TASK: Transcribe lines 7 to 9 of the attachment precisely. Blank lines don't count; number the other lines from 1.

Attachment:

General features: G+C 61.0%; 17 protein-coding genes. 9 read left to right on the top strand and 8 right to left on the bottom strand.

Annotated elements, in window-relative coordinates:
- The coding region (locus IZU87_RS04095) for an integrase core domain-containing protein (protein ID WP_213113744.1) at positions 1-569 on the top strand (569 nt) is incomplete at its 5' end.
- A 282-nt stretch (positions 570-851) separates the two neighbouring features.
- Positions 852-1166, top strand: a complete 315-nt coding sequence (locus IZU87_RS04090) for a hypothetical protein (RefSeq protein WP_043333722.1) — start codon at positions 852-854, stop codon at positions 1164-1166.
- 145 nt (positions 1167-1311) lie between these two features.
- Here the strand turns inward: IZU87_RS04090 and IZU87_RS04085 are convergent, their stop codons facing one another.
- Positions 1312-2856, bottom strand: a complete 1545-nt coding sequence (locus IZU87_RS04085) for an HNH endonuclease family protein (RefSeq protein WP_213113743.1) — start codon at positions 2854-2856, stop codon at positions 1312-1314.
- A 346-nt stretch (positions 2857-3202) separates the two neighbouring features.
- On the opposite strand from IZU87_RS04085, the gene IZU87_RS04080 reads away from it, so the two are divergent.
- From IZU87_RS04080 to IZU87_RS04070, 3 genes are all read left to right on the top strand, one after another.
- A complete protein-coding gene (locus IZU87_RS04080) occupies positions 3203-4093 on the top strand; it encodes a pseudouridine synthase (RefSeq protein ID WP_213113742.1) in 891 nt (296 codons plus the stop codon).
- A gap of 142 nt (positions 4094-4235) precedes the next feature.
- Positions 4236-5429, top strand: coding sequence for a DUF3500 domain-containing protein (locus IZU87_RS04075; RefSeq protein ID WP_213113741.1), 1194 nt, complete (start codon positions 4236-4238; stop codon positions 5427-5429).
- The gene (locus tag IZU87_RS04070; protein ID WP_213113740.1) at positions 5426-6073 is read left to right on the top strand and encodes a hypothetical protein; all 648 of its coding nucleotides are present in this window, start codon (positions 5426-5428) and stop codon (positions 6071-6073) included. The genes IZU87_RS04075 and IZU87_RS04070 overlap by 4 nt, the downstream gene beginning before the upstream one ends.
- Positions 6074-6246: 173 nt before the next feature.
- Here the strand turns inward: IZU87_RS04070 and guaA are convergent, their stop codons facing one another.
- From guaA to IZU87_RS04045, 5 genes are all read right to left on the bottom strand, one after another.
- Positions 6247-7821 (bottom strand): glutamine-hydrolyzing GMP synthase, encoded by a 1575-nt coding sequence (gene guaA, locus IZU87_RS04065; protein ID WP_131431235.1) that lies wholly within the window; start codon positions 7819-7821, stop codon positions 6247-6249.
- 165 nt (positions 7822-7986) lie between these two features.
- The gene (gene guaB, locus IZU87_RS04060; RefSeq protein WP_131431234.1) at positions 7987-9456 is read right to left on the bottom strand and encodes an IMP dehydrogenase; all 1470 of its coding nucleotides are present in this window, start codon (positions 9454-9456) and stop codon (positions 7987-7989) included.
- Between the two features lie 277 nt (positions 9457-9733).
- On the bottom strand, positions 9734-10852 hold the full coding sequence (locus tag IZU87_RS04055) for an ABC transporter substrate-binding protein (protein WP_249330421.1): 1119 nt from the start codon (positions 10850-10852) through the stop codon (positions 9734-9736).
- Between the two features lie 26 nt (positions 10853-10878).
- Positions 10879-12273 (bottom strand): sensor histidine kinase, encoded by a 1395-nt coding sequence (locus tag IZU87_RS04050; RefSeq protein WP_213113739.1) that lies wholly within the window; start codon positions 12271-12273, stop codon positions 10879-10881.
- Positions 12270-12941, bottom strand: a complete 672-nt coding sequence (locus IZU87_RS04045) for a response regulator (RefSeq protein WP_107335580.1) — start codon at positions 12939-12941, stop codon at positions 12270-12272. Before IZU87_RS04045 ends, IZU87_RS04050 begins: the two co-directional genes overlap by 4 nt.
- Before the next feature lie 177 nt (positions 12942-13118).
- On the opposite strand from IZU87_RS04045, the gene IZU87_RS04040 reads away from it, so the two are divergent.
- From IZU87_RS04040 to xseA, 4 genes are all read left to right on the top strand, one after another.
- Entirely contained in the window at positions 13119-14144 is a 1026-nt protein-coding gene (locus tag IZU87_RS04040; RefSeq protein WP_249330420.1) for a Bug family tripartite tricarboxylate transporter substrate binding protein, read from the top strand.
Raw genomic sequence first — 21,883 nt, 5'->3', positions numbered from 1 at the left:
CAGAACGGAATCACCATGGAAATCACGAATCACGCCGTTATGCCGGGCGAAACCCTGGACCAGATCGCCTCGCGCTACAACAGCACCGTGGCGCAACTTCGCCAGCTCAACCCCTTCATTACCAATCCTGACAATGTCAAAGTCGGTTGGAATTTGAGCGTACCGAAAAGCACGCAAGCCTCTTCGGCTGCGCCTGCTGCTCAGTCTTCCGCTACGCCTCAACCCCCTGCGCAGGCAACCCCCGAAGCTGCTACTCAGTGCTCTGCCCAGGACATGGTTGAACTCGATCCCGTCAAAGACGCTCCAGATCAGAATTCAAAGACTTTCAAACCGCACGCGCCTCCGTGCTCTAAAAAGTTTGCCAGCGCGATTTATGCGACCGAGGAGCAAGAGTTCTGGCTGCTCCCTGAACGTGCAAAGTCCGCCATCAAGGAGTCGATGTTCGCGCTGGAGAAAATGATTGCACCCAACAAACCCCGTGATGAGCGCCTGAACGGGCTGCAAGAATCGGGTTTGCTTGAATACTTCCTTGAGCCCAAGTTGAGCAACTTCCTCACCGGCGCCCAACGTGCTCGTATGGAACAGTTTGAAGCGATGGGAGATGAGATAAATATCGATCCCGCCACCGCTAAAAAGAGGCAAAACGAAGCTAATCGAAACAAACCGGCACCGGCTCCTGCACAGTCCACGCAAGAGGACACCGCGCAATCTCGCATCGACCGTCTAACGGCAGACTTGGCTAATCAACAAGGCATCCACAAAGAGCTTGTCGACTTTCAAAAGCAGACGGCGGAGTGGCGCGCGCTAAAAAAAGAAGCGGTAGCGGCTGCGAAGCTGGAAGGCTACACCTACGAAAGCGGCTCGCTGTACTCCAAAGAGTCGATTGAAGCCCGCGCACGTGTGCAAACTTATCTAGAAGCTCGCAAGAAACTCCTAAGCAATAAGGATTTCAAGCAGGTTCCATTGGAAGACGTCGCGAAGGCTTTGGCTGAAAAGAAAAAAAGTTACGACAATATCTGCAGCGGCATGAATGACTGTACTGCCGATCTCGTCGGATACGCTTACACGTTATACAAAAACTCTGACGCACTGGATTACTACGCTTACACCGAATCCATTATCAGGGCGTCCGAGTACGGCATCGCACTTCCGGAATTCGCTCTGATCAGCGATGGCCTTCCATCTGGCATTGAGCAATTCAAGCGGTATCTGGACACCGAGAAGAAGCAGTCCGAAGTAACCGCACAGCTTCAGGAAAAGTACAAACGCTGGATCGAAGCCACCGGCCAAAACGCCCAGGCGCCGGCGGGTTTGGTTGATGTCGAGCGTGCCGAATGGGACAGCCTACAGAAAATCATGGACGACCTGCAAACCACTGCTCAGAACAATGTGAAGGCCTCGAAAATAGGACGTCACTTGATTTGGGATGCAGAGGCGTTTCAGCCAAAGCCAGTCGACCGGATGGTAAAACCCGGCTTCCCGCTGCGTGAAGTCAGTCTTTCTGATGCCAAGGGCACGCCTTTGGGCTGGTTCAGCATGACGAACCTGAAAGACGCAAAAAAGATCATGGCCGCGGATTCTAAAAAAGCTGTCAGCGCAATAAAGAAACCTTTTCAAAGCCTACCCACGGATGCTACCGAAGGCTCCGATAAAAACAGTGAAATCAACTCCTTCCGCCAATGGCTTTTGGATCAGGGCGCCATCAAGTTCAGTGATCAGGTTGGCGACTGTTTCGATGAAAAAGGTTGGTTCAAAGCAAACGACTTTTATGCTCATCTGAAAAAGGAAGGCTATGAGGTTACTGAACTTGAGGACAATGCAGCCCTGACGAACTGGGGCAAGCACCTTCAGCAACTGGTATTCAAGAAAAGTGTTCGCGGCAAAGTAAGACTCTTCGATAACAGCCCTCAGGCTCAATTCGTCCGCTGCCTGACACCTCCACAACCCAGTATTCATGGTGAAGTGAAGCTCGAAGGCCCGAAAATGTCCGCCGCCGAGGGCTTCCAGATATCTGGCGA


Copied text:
- Here the strand turns inward: IZU87_RS04090 and IZU87_RS04085 are convergent, their stop codons facing one another.
- Positions 1312-2856, bottom strand: a complete 1545-nt coding sequence (locus IZU87_RS04085) for an HNH endonuclease family protein (RefSeq protein WP_213113743.1) — start codon at positions 2854-2856, stop codon at positions 1312-1314.
- A 346-nt stretch (positions 2857-3202) separates the two neighbouring features.